Australian and Japanese Experiences and Challenges of Emergency Management Volunteers
AJF Priority Area: Reconstruction
Country location: Australia, Japan
Grantee: Charles Darwin University
Emergency management volunteers provide disaster assistance in familiar and unfamiliar settings. Australia's emergency service providers recruit about 200,000 volunteers, however, retention of volunteers is a growing concern. In Japan, 'spontaneous' and 'experienced' volunteers provides post-disaster assistance but with very little or no formal training. This project will analyse training packages offered to volunteers in Australia and Japan to evaluate how effectively local and Indigenous Knowledge is embedded in training and provides successful outcomes.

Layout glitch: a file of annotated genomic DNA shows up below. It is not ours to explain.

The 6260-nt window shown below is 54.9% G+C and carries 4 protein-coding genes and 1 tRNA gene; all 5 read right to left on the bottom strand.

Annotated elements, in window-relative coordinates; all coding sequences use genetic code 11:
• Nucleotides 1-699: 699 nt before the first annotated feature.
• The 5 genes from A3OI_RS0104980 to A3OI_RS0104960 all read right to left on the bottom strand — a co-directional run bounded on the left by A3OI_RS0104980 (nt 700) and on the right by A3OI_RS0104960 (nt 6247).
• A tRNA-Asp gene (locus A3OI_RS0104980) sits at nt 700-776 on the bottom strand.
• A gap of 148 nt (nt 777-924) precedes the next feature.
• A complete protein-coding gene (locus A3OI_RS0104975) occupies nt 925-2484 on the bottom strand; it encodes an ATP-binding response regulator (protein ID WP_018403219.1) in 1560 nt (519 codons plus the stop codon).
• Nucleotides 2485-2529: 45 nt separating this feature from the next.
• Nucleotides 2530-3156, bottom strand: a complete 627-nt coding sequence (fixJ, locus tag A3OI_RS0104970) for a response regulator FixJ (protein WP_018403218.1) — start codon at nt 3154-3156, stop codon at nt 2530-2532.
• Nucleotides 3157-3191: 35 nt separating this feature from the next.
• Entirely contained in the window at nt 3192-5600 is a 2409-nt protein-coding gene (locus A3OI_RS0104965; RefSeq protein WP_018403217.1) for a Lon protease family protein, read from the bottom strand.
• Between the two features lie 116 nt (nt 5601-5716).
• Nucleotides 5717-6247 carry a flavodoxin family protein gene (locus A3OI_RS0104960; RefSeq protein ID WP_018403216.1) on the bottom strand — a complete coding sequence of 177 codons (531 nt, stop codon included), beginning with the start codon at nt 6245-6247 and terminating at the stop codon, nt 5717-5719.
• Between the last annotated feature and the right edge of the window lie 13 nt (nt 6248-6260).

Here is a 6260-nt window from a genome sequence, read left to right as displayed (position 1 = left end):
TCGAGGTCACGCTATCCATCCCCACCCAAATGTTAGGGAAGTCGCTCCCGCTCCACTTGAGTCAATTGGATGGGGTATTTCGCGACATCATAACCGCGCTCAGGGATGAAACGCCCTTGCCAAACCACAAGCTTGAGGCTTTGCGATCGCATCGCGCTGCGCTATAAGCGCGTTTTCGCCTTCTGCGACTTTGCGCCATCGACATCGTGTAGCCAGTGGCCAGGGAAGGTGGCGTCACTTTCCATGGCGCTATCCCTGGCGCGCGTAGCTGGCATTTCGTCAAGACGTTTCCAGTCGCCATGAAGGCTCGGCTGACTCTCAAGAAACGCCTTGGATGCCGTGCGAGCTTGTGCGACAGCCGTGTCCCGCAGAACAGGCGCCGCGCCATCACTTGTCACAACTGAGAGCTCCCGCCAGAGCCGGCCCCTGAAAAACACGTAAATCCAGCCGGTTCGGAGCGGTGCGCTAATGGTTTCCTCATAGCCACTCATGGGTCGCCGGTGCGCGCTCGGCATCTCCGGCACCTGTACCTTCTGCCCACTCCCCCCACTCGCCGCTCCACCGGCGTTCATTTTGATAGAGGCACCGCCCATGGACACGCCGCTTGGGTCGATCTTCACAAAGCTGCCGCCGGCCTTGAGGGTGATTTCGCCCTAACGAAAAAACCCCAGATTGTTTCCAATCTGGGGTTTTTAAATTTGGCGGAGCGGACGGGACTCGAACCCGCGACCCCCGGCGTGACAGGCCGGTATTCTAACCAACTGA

Volunteering in Australia is a skill which is gained through training. The idea is that those who are willing to help others by way of volunteering should be able to learn and demonstrate basic skills before volunteering.
Japan has seen surge of volunteers, but without formal training mechanisms. Australian leadership in training of emergency management volunteers will be a major appealing factor influencing Japanese disaster volunteer sector. Incorporation of Indigenous/local knowledge and contextualisation of training packages will be a key outcome which will lead to increased awareness of Australian expertise in the sector and its willingness to help Japanese disaster volunteers engagement agencies. This project will help to unlock enormous potential Japan and Australia has to provide mutual help and mutual learning in emergency management sector.
Field Visit and Stakeholder consultation, Mabi Town, Japan, 6-13 November 2019
Field Visit and Stakeholder consultation, Darwin, 1-6 December 2019
Field Visit and Stakeholder consultation, Mabi Town, Japan, 21-26 January 2020
Side-event/Session at APMCDRR, Brisbane, 23-26 June 2020
Australia-Japan Foundation grant: $30,000